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Pharmacogenomics J. 2006 May-Jun;6(3):166-73.

Use of genomic signatures in therapeutics development in oncology and other diseases.

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  • 1Biometric Research Branch, Division of Cancer Treatment & Diagnosis, National Cancer Institute, Bethesda, MD 20892-7434, USA.


Pharmacogenomics is the science of determining how the benefits and adverse effects of a drug vary among a target population of patients based on genomic features of the patient's germ line and diseased tissue. By identifying those patients who are most likely to respond while eliminating serious adverse effects, the therapeutic index of a drug can be substantially increased. This may facilitate demonstrating the effectiveness of the drug and may avoid subsequent problems due to serious adverse events. Our objective here is to provide clinical trial designs and analysis strategies for the utilization of genomic signatures as classifiers for patient stratification or patient selection in therapeutics development. We review methods for the development of genomic signature classifiers of treatment outcome in high-dimensional settings, where the number of variables available for prediction far exceeds the number of cases. The split-sample and cross-validation methods for obtaining estimates of prediction accuracy in developmental studies are described. We present clinical trial designs for utilizing genomic signature classifiers in therapeutics development. The purpose of the classifier is to facilitate the identification of groups of patients with a high probability of benefiting from it and avoiding serious adverse events. We distinguish exploratory analysis during the development of the genomic classifier from prospective planning and rigorous testing of therapeutic hypotheses in studies that utilize the genomic classifier in therapeutics development. We discuss a variety of clinical trial designs including those utilizing specimen collection and assay prospectively for newly accrued patients and those involving a prospectively planned analysis of archived specimens from a previously conducted clinical trial. Our discussion of the development and use of classifiers of efficacy is mostly focused on applications in oncology using classifiers based on biomarkers measured in tumors. Some of the same considerations apply, however, to development of efficacy and safety classifiers in nononcologic diseases based on single-nucleotide germline polymorphisms.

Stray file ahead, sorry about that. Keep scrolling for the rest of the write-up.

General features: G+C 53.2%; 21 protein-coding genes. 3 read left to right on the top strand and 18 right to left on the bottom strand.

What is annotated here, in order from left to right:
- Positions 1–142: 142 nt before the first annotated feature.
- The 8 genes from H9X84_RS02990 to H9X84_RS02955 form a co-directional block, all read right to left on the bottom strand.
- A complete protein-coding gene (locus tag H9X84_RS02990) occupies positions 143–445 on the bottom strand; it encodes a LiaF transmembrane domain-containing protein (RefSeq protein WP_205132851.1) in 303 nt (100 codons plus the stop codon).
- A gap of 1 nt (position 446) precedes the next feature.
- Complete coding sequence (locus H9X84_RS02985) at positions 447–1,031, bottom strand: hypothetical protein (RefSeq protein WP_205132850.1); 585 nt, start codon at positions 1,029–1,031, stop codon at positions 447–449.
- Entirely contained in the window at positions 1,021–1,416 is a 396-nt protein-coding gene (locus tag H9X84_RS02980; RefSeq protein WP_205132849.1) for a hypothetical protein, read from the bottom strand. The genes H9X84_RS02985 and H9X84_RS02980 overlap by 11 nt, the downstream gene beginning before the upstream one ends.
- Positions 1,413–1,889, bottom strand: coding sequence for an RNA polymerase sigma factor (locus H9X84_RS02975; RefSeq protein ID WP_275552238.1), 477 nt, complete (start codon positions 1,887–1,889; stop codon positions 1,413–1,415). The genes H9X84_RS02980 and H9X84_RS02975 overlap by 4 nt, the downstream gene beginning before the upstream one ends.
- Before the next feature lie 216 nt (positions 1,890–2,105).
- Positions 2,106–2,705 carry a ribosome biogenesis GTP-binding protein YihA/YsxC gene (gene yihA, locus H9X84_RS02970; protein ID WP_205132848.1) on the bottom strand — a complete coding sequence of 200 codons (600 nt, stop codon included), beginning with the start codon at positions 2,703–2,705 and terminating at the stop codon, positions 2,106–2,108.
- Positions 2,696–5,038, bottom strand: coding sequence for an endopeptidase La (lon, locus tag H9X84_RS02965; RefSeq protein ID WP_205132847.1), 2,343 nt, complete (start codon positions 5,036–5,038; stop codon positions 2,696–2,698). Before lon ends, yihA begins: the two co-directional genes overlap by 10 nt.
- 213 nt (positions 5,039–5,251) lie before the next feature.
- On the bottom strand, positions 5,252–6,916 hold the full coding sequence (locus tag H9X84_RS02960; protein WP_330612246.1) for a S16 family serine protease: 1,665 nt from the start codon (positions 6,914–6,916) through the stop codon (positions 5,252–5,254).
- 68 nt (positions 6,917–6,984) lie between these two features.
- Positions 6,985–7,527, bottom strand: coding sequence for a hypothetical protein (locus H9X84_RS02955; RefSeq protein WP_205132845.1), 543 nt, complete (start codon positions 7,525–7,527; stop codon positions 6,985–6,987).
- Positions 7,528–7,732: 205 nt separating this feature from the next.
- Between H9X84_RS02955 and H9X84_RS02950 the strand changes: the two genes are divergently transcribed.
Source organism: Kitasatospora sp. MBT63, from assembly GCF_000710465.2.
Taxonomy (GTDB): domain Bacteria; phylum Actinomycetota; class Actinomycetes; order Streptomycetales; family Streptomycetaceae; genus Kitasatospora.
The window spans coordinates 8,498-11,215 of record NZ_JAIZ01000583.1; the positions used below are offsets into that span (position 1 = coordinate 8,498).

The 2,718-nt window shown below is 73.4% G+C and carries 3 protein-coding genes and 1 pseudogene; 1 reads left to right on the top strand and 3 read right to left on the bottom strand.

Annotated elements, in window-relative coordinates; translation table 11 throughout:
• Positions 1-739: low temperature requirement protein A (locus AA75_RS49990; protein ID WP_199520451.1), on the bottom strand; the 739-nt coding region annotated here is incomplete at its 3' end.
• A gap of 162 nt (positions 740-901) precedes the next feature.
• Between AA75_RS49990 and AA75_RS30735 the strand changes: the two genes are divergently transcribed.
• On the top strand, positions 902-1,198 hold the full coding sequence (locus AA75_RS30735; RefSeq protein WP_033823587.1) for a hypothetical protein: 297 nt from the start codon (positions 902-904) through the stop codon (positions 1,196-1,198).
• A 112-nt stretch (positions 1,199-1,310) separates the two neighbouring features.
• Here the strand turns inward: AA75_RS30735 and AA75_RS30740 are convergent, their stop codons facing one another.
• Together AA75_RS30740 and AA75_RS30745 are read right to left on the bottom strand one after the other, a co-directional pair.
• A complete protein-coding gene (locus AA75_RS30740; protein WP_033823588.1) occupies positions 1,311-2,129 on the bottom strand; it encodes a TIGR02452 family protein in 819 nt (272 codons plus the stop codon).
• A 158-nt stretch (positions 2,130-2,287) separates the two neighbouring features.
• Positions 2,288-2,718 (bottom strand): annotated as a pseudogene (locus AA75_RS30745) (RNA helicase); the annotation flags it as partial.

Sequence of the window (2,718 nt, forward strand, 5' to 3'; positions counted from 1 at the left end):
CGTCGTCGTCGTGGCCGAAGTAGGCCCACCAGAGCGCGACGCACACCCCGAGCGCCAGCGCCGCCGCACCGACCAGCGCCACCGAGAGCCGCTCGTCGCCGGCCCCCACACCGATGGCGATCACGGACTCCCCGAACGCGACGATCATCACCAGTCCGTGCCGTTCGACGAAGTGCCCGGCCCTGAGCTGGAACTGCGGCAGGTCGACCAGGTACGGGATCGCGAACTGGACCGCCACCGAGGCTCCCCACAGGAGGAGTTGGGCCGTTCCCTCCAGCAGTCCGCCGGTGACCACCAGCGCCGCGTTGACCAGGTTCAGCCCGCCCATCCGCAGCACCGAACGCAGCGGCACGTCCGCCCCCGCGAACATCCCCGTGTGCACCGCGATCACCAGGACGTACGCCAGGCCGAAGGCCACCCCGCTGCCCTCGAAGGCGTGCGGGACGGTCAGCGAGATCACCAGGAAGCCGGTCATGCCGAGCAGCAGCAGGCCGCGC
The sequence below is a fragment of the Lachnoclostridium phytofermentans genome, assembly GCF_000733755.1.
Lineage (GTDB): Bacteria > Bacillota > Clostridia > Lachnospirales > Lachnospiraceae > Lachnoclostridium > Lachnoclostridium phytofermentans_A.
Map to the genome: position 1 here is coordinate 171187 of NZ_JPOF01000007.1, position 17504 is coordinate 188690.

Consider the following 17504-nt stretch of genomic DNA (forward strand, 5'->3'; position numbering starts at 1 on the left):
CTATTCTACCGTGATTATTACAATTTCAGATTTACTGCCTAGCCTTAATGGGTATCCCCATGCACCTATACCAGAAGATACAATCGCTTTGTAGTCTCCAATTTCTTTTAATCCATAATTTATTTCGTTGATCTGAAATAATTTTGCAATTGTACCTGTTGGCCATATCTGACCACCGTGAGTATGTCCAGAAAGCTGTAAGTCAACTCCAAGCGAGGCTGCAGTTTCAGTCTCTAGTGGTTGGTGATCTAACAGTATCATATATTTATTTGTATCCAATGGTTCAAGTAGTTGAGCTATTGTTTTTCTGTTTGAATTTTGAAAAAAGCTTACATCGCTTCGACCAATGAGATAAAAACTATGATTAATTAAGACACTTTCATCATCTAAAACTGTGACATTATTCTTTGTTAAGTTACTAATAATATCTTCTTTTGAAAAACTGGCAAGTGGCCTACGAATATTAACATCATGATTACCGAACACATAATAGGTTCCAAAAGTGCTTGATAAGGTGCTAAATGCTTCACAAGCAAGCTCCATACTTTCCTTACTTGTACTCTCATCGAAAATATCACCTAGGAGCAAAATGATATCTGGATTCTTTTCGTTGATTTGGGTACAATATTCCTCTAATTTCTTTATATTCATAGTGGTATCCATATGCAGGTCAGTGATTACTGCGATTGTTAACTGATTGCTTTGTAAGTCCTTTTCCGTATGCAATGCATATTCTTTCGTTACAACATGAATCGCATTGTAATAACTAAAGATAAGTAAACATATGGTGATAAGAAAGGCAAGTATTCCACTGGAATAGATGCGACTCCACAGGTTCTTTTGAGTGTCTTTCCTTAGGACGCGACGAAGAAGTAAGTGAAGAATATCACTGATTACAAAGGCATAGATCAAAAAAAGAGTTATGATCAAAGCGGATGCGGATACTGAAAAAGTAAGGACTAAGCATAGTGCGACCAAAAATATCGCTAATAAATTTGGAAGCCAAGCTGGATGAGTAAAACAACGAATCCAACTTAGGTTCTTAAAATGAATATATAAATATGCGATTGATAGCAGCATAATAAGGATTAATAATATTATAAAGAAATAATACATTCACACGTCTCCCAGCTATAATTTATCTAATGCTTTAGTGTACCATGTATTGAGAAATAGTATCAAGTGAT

[PubMed - indexed for MEDLINE]
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